Powder coatings on wood

Pigment & Resin Technology

ISSN: 0369-9420

Article publication date: 1 April 2000

Keywords

Citation

Bean, J. (2000), "Powder coatings on wood", Pigment & Resin Technology, Vol. 29 No. 2. https://doi.org/10.1108/prt.2000.12929baa.001

Publisher

:

Emerald Group Publishing Limited

Copyright © 2000, MCB UP Limited


Powder coatings on wood

Powder coatings on wood

Keywords: Powder coatings, Coatings, Wood

It is more than a year since we commented on the development of powder coatings which are suitable for application to wood. Pioneers of this development in the UK are Sonneborn & Rieck, long-time specialists in wood finishes.

At the close of the century the company installed a £275,000 plant at its Chesterfield factory, primarily for the development of powder coatings for wood. The plant is already producing results, says the company, and has recently produced a new powder coating for a specialist European plywood. The plant includes equipment for pre-mixing, extrusion, micronisation, spray application and curing, and will be used to examine every aspect of wood powder coatings, with the aim of extending the range and type of finishes available.

The new powder coatings are said to have already proved highly successful when used on MDF. They are being used commercially for office furniture and for prefinished MDF panels supplied to a number of customers in the furniture and shopfitting sectors. They are claimed to offer a number of advantages: only a single coat is required to provide a durable finish; they are VOC-free and create virtually no waste. Curing temperatures are lower than for conventional wet finishes and an extensive variety of colours is available. The new finishes are also said to provide an especially effective and cheaper alternative to the use of paper and foils.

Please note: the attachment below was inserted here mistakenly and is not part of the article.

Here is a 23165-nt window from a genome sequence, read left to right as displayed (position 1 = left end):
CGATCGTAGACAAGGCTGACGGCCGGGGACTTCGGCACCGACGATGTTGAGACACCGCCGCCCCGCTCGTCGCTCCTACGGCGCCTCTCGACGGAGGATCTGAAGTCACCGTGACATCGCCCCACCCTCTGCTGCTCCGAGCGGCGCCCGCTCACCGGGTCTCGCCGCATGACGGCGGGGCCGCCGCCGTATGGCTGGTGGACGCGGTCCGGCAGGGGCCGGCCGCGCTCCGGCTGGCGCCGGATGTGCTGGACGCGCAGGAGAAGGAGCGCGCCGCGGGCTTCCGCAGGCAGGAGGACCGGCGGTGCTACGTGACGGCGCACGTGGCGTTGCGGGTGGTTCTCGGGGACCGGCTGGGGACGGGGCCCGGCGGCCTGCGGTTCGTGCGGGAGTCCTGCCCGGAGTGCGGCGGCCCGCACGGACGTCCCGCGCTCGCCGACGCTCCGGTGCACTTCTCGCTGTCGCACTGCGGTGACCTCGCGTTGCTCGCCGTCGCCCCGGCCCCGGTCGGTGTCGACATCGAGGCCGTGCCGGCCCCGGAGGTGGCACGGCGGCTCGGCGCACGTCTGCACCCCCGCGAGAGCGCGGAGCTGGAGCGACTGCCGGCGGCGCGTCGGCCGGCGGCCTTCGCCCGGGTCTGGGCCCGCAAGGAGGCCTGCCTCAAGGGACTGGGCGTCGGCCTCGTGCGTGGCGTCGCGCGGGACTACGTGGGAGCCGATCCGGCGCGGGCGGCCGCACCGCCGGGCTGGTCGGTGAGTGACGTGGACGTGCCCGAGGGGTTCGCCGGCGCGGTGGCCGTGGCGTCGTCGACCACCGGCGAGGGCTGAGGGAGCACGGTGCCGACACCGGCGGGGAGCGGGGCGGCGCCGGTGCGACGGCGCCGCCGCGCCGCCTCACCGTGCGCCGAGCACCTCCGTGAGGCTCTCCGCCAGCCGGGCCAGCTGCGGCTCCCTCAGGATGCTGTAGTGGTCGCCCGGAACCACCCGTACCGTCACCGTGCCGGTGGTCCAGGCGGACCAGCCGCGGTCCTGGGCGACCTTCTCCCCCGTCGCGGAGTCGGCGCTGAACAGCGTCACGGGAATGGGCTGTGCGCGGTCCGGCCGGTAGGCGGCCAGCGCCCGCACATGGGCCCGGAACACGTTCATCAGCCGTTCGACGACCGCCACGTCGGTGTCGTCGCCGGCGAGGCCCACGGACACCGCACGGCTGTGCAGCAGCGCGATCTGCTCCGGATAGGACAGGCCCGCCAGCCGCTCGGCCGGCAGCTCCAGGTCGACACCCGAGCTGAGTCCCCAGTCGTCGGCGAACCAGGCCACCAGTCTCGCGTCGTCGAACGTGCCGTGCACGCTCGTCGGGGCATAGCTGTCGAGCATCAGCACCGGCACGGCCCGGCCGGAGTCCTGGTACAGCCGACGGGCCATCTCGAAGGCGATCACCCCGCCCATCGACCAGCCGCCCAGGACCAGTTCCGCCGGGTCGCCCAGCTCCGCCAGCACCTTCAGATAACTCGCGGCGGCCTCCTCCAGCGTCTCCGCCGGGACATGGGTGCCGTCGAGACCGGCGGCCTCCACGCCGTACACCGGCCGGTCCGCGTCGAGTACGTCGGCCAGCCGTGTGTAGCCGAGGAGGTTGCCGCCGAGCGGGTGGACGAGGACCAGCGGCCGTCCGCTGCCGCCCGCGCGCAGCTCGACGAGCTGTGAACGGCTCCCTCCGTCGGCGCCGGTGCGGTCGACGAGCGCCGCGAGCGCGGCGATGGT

Improving wood coating performance by flame plasma

Another development in improving coating performance on wood involves flame plasma treatment to modify the surface of wood before the application of a coating. The objective is to improve coating performance on wooden joinery to a level where it can compete against aluminium and PVC-u in maintenance frequency. The flame plasma system is the subject of an EC research project co-ordinated by TRADA Technology and including Oxford Brooks University (UK), Stichting Hout Research (The Netherlands), Centre Technique du Bois et de l'Ameublement (France), CATAS (Italy), Sherman Treaters Ltd (UK), manufacturers of flame and corona discharge equipment.

The flame plasma technique is used in the plastics and automotive industries to improve the bonding of adhesives and inks to plastic containers and car panels. The substrate for coating is passed under a strictly controlled flame. The process does not burn or alter the appearance of the wood in any way but induces changes to the surface chemistry which can affect how fluids subsequently applied to the surface behave. In theory, improvements in the wetting properties of the wood surface should lead to better adhesion and film-forming.